CES 2015: time to make the wearable future a reality

It is the first day of CES, the gadget industry's annual hoop-la in Las Vegas, and observers might be forgiven their sense of deja-vu.

Intel: the Curie cheap could mean button-sized wearables
Intel: the Curie cheap could mean button-sized wearables

The big tech companies again promised a future filled with drones, wearable technology and connected devices, all of which were emerging themes for CES last year….and the year before that.

For marketers, the promise of the always-connected consumer is both alluring and challenging. Some believe that the internet of things, a catch-all term for the idea that everyday objects can be always online and communicating, will be as fundamental a shift to the discipline as the web itself. Brands will be able to access huge swathes of data on how consumers use their devices and how they behave, which could impact everything from pricing to really insight-driven campaigns.

But that consumer has been a disappointingly long time coming. Users are still not convinced by wearable technology, since gadgets are often clunky and offer little functionality without the help of a smartphone.

A fragmented vision

As CCS Insight analyst Martin Garner notes: "The whole arena continues to expand, but a grand vision remains elusive. The market's being held back by immature products, fragmented standards and ill-defined ideas about how we should be using connected things." 

CES 2015 then, should be the year that tech companies take the emerging trends of the internet of things and the quantified self, and try to make them stick.

Amid the ultra high-definition TV screens and £949 portable music players are small, promising glimpses of the future. Intel, a genuine pioneer in wearable hardware, announced the Curie at CES 2015, a wearable computer the size of a jacket button.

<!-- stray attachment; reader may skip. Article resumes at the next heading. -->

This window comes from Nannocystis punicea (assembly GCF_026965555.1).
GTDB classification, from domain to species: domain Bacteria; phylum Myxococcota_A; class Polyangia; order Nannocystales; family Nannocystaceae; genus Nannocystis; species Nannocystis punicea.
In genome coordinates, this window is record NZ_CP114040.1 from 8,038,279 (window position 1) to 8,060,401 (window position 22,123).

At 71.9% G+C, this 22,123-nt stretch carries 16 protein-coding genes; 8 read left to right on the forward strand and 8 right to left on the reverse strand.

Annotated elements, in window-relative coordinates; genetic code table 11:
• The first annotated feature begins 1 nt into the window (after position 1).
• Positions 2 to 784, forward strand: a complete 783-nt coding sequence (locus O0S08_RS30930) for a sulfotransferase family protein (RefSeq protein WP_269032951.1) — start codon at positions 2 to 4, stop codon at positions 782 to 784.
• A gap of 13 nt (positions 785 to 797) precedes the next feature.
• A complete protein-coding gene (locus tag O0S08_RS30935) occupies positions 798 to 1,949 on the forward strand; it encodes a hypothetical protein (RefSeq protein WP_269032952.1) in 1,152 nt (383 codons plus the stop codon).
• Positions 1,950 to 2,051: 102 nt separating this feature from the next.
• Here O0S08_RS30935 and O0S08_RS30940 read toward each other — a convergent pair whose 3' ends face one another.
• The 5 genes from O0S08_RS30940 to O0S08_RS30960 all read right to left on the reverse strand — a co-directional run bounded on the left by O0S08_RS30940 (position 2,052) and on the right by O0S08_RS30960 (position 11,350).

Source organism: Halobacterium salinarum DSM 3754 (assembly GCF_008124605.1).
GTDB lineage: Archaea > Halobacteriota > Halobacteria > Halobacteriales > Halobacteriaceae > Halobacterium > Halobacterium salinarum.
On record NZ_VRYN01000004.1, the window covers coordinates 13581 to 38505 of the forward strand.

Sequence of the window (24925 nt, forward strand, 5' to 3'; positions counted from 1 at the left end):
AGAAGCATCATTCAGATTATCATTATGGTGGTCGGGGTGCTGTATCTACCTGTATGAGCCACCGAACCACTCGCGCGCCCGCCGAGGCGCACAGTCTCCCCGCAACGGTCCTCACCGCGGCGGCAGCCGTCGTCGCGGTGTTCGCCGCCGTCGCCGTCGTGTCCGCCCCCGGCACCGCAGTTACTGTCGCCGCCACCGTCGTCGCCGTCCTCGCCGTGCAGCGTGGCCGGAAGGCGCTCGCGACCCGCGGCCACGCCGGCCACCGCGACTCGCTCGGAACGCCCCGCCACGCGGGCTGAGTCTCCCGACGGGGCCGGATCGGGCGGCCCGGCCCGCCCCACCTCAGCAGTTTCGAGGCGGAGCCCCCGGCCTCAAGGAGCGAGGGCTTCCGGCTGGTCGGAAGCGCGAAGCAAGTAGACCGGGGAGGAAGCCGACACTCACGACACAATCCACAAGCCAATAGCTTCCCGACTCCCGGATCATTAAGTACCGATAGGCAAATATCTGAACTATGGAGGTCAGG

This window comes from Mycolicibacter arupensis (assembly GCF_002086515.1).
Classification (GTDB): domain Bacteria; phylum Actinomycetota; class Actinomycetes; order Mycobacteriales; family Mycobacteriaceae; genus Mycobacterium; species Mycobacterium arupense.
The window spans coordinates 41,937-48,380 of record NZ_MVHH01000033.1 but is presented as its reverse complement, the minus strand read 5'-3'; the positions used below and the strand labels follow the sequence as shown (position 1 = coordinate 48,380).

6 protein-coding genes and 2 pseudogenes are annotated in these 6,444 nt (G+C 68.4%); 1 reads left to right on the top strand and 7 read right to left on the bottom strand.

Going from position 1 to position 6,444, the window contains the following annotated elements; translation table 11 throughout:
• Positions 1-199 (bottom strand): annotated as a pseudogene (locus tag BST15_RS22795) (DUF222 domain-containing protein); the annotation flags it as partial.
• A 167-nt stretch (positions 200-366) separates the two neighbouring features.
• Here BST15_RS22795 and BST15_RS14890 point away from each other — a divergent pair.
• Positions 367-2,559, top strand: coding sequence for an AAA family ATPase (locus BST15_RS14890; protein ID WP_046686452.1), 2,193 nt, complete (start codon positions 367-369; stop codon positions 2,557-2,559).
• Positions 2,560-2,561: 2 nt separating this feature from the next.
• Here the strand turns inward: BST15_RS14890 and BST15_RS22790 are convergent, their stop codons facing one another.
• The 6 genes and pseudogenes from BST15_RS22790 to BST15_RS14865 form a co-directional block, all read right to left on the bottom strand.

That could mean smaller, more attractive wearables that have the computing oomph to do something useful. Intel also showed off the Nixie, a wearable, selfie-taking drone that runs on the Intel Edison chip, launched at CES 2014.

Meanwhile, Samsung CEO BK Yoon announced a plan to invest more than $100m in developers and tech companies working on the internet of things. The company also called for "openness", stating the concept wil fail unless tech firms collaborate more.

It is unlikely that consumers will change their mind en masse about wearables, or everyday objects that can track them. Analysts at CES this year pointed to other barriers to adoption, such as security. 

For marketers, that means keeping an eye on the detail of how the internet of things will develop while, perhaps, ignoring some of the more unlikely inventions from CES 2015 -  like these battery-powered roller skates.

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